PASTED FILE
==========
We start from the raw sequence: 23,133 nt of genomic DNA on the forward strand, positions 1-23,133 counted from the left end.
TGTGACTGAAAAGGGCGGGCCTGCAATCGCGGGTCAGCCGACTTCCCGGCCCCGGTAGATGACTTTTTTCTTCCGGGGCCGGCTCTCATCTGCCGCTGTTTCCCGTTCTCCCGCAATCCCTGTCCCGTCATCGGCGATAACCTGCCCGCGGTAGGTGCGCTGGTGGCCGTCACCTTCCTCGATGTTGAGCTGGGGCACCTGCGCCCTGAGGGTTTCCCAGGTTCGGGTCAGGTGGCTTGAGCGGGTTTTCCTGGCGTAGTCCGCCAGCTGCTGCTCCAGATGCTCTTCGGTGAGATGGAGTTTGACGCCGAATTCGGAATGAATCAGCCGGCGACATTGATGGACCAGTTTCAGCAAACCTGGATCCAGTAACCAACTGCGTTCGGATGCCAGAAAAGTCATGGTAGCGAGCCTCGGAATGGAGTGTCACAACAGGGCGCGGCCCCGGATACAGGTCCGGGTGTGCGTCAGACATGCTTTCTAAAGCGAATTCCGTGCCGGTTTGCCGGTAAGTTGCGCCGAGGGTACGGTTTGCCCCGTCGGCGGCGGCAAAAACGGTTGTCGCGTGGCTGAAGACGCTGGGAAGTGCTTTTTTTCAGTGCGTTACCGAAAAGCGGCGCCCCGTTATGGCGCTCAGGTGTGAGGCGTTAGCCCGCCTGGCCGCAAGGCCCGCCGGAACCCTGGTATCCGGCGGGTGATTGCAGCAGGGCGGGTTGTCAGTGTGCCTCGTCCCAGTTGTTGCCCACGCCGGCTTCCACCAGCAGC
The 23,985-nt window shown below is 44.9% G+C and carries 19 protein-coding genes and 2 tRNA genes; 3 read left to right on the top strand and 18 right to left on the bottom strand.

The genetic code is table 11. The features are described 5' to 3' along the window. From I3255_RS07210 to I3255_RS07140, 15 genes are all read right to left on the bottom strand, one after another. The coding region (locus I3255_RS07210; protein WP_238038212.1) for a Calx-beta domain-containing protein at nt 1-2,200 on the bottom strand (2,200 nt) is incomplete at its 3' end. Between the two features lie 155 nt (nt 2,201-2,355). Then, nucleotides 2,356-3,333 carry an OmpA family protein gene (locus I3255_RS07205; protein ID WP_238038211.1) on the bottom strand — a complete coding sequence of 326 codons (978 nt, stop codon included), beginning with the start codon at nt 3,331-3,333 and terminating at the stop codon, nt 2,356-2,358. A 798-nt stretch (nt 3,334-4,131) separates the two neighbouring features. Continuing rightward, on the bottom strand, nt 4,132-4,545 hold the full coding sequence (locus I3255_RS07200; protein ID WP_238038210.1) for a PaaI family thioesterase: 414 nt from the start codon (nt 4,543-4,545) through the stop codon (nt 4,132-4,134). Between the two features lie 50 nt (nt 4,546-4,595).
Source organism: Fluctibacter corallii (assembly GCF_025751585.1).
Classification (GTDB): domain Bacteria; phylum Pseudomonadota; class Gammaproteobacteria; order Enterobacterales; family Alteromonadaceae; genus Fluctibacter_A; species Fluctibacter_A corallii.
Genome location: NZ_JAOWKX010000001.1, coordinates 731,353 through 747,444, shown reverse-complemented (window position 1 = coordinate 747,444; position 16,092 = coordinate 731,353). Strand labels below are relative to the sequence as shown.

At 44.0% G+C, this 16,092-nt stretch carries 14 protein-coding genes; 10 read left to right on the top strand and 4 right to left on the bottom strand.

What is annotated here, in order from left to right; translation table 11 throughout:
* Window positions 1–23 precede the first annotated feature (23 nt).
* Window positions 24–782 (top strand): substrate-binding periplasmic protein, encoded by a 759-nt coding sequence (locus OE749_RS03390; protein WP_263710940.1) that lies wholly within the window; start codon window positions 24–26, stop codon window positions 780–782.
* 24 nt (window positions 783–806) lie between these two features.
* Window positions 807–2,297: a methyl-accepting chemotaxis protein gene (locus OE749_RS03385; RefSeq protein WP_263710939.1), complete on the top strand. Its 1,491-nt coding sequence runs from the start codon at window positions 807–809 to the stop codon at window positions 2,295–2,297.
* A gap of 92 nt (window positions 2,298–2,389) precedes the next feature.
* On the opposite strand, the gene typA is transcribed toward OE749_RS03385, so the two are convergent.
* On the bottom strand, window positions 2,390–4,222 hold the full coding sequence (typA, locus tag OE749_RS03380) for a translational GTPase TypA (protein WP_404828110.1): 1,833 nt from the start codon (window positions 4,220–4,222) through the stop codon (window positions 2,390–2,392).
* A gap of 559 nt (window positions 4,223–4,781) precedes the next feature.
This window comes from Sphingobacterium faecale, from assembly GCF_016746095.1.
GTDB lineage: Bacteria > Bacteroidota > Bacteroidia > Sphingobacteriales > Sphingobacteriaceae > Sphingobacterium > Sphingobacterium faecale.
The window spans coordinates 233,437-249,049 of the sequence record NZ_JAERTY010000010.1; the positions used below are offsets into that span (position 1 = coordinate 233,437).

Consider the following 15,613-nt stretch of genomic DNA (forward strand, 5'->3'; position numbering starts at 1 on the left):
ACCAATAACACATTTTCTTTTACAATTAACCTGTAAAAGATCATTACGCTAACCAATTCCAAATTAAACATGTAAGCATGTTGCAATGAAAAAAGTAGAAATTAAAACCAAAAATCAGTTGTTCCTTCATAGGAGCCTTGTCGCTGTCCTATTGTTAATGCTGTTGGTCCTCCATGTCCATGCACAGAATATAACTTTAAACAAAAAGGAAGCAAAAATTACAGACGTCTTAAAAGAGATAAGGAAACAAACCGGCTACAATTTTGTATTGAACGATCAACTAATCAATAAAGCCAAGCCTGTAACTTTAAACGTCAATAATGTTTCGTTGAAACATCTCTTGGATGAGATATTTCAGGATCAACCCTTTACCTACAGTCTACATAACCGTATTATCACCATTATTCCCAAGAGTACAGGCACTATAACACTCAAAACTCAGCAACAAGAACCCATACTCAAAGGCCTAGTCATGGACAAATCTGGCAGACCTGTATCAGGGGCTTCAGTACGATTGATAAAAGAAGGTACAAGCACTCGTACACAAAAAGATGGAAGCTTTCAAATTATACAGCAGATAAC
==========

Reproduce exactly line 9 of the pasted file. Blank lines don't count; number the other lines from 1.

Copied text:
What is annotated here, in order from left to right; translation table 11 throughout: